Targeted assaults, lasting any amount of time, at a high intensity, that cause harm, intentionally exploiting vulnerabilities. Harassment is an attack on human dignity, reputation and privacy, with the goal of silencing and/or curtailing the target’s digital participation.

This is an umbrella term that covers different acts: from sexually explicit threats to varying degrees of privacy invasion. 

The structure of the digital ecosystem means that attacks may come from one person and via one platform, but spread via additional perpetrators/platforms as a cyber mob attack. Online harassment, as we see it on one platform, is often much more widely disseminated, and therefore, potentially more impactful.

It is of utmost importance to recognize that a person targeted with online abuse is in no way to blame: there is no excuse for violence. If you are targeted with any type of digital violence, we urge you to seek support from your support networks - primarily friends, family, that can understand you and your feelings. Take time away from spaces where you’re experiencing the harassment, and ask people you trust to check on your accounts, emails and update you about the status of attack, or help you collect digital evidence .

In the case of cyber-mob harassment - potentially a huge volume of messaging, across multiple platforms and channels of communication - emotional support and practical help from friends and family is a key element of regaining a sense of safety.

The most effective prevention mechanisms are those grounded in a holistic approach to safety, including physical, mental and digital (with a crucial focus on consistent digital hygiene). Until digital hygiene and holistic principles of safety do not become a routine, it is crucial to continually undertake processes of risk assessment, such as to evaluate a potential offence - when it happened, why and from whom? If possible, you can request from your employer to connect you with a therapist, legal council or court representation if needed.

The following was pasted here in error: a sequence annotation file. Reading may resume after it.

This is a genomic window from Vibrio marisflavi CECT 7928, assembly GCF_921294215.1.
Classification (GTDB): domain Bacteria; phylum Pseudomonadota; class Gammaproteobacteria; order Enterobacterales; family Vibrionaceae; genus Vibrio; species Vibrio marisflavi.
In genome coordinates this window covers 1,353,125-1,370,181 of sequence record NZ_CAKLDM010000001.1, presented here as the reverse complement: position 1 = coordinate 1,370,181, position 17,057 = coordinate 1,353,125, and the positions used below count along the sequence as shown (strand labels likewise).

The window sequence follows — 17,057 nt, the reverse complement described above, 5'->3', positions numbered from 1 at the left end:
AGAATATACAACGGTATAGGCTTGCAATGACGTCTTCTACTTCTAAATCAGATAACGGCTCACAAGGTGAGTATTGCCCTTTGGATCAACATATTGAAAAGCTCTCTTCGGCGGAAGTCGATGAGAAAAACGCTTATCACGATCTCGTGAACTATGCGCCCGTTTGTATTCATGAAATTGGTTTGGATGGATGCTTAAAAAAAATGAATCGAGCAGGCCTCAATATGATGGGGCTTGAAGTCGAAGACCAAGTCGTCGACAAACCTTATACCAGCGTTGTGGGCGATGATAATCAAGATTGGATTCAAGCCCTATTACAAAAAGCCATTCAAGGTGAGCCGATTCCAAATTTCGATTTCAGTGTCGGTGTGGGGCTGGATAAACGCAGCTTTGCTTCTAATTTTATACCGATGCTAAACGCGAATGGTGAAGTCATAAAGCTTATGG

There is always the option of abstaining from social media for a certain period of time, but given our reliance on these platforms, this is a strategy that is much easier said than done. Try instead to limit the time you spend on these platforms and interact with people you trust in closed group settings. The most important thing is to take care of yourself, and acknowledge your feelings, even if it means allowing yourself a few days to lie in bed under the blankets, doing nothing.

When you feel ready, you can work on improving your digital security and hygiene. Check DIY online safety guide and ZEN  and the art of making tech work for you. If you are a journalist check also this Totem course on online protection. If you want to learn more OnLine sos  is an excellent place to start as well as Feminist frequency, a detailed overview of different self-help mechanisms. 

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